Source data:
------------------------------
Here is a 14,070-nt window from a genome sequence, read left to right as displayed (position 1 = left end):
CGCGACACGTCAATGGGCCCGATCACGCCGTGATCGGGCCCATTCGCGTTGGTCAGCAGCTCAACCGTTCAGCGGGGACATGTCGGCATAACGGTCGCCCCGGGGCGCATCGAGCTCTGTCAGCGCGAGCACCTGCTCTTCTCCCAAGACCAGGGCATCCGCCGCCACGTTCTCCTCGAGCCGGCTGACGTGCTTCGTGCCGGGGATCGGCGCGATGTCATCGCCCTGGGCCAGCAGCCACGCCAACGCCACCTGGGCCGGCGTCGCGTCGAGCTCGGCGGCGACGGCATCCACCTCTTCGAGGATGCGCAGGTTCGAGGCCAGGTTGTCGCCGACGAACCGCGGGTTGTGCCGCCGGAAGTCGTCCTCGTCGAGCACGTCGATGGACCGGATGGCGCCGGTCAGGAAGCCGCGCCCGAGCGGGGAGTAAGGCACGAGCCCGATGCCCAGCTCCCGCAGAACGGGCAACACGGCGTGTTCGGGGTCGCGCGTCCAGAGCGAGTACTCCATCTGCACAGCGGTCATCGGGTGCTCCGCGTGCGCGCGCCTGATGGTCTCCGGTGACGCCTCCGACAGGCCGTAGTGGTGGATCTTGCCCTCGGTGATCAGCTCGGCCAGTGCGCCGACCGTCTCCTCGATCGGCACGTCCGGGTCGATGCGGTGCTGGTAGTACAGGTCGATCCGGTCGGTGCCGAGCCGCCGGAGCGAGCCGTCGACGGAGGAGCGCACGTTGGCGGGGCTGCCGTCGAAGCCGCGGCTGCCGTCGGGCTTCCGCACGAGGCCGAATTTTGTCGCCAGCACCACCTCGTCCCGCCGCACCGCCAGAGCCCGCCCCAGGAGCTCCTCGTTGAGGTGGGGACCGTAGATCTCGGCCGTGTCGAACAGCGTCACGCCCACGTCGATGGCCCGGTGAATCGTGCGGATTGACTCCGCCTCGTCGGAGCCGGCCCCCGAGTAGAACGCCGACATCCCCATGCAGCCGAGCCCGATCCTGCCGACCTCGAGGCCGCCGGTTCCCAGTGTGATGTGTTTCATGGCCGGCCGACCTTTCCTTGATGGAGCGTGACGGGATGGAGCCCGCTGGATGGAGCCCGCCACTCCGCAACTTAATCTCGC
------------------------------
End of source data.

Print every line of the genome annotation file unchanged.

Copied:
Here is a 14,070-nt window from a genome sequence, read left to right as displayed (position 1 = left end):
CGCGACACGTCAATGGGCCCGATCACGCCGTGATCGGGCCCATTCGCGTTGGTCAGCAGCTCAACCGTTCAGCGGGGACATGTCGGCATAACGGTCGCCCCGGGGCGCATCGAGCTCTGTCAGCGCGAGCACCTGCTCTTCTCCCAAGACCAGGGCATCCGCCGCCACGTTCTCCTCGAGCCGGCTGACGTGCTTCGTGCCGGGGATCGGCGCGATGTCATCGCCCTGGGCCAGCAGCCACGCCAACGCCACCTGGGCCGGCGTCGCGTCGAGCTCGGCGGCGACGGCATCCACCTCTTCGAGGATGCGCAGGTTCGAGGCCAGGTTGTCGCCGACGAACCGCGGGTTGTGCCGCCGGAAGTCGTCCTCGTCGAGCACGTCGATGGACCGGATGGCGCCGGTCAGGAAGCCGCGCCCGAGCGGGGAGTAAGGCACGAGCCCGATGCCCAGCTCCCGCAGAACGGGCAACACGGCGTGTTCGGGGTCGCGCGTCCAGAGCGAGTACTCCATCTGCACAGCGGTCATCGGGTGCTCCGCGTGCGCGCGCCTGATGGTCTCCGGTGACGCCTCCGACAGGCCGTAGTGGTGGATCTTGCCCTCGGTGATCAGCTCGGCCAGTGCGCCGACCGTCTCCTCGATCGGCACGTCCGGGTCGATGCGGTGCTGGTAGTACAGGTCGATCCGGTCGGTGCCGAGCCGCCGGAGCGAGCCGTCGACGGAGGAGCGCACGTTGGCGGGGCTGCCGTCGAAGCCGCGGCTGCCGTCGGGCTTCCGCACGAGGCCGAATTTTGTCGCCAGCACCACCTCGTCCCGCCGCACCGCCAGAGCCCGCCCCAGGAGCTCCTCGTTGAGGTGGGGACCGTAGATCTCGGCCGTGTCGAACAGCGTCACGCCCACGTCGATGGCCCGGTGAATCGTGCGGATTGACTCCGCCTCGTCGGAGCCGGCCCCCGAGTAGAACGCCGACATCCCCATGCAGCCGAGCCCGATCCTGCCGACCTCGAGGCCGCCGGTTCCCAGTGTGATGTGTTTCATGGCCGGCCGACCTTTCCTTGATGGAGCGTGACGGGATGGAGCCCGCTGGATGGAGCCCGCCACTCCGCAACTTAATCTCGC